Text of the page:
New Form I-9

Author: Melissa A. Silver, XpertHR Legal Editor

The Immigration Reform and Control Act (IRCA) requires employers to verify the identity of their employees and their employment eligibility. To do so, employers and employees are required to fill out a Form I-9 for all new employees hired and for employees who left employment and are rehired more than three years after their original hire date. In addition, employees must provide documentation to their employer verifying their identity and work authorization.

Beginning September 18, 2017 employers must use the new Form I-9 with revision date 7/17/17 N when verifying the identity and work eligibility of new hires. Employers may continue to use the current version of the Form I-9 with a revision date 11/14/16 N until September 17, 2017. The Form I-9 gives an employer and an employee the option to either complete the Form I-9 on the computer (i.e. smart form), on paper, or a combination of both.

The following are some key steps to assist an employer in verifying a new hire's identity and work eligibility with the Form I-9.

1. Get Acquainted With Improvements to the Form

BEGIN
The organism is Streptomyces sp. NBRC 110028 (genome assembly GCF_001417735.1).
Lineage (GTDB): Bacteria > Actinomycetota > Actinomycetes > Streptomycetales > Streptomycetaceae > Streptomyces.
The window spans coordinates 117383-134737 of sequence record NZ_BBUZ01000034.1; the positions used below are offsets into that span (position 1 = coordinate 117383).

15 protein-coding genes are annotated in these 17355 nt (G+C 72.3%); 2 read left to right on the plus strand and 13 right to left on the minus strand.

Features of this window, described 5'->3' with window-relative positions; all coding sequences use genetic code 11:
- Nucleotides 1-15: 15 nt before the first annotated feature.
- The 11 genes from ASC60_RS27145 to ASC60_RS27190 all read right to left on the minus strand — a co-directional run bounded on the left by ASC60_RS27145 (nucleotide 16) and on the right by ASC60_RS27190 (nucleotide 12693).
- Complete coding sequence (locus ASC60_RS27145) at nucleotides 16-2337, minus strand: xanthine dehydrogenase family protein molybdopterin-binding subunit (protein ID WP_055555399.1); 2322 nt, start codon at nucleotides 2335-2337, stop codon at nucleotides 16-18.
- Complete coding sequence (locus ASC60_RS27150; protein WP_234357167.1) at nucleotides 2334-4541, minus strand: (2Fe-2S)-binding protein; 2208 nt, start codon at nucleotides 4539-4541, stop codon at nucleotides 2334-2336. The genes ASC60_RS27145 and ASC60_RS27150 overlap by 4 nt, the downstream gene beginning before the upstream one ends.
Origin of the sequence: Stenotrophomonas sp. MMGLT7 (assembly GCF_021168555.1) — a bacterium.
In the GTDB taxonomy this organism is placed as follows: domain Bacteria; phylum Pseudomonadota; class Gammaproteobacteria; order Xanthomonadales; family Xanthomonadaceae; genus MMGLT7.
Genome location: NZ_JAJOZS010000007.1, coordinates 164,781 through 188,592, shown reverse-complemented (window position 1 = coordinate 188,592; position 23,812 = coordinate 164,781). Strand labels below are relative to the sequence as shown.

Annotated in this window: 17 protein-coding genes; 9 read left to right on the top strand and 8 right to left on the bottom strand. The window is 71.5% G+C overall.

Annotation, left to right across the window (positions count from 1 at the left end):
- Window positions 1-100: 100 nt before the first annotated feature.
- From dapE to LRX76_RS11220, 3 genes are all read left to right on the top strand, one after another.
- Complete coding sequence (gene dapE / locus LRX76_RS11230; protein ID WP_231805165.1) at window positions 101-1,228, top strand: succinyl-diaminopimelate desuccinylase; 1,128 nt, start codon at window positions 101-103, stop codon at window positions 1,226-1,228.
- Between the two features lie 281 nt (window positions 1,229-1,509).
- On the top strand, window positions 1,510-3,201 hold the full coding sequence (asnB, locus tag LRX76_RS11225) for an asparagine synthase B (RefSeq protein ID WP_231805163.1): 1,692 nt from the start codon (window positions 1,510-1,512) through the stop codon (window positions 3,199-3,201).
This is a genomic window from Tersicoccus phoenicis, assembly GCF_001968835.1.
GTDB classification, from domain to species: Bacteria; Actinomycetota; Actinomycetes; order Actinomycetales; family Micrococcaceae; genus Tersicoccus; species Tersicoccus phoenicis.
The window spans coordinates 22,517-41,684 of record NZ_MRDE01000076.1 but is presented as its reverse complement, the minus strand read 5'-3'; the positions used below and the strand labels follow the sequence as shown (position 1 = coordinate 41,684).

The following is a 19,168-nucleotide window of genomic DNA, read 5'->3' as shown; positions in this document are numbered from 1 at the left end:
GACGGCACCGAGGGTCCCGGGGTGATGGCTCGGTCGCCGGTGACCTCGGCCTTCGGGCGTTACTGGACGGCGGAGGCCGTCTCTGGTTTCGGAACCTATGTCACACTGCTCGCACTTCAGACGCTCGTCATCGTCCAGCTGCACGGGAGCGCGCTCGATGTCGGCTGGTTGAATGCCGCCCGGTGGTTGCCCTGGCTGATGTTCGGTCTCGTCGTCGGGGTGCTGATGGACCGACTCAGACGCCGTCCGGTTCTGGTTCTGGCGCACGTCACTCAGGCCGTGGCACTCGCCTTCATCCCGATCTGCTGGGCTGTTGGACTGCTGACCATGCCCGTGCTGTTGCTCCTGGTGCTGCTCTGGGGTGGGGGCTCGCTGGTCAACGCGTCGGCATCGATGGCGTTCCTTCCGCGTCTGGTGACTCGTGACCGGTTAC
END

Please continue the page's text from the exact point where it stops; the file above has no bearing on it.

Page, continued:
The Form I-9 had the following improvements incorporated to assist employees and employers when completing the Form I-9:

  • Embedded instructions for completing each field;
  • Validations on certain fields to ensure information is entered correctly;
  • Additional spaces to enter multiple preparers and translators;
  • Drop-down lists;
  • Buttons that will allow users to access the instructions electronically, print the form, and clear the form to start over;
  • A dedicated area to enter additional information;
  • A quick-response matrix barcode, or QR code, that generates once the form is printed and can be used to streamline audit processes;
  • A clarification that employees provide only other last names used in Section 1, rather than all other names used;
  • Removal of the requirement that aliens authorized to work must provide both their Form I-94 number and foreign passport information in Section 1; and
  • An additional Supplement in cases in which more than one preparer or translator is used to complete Section 1.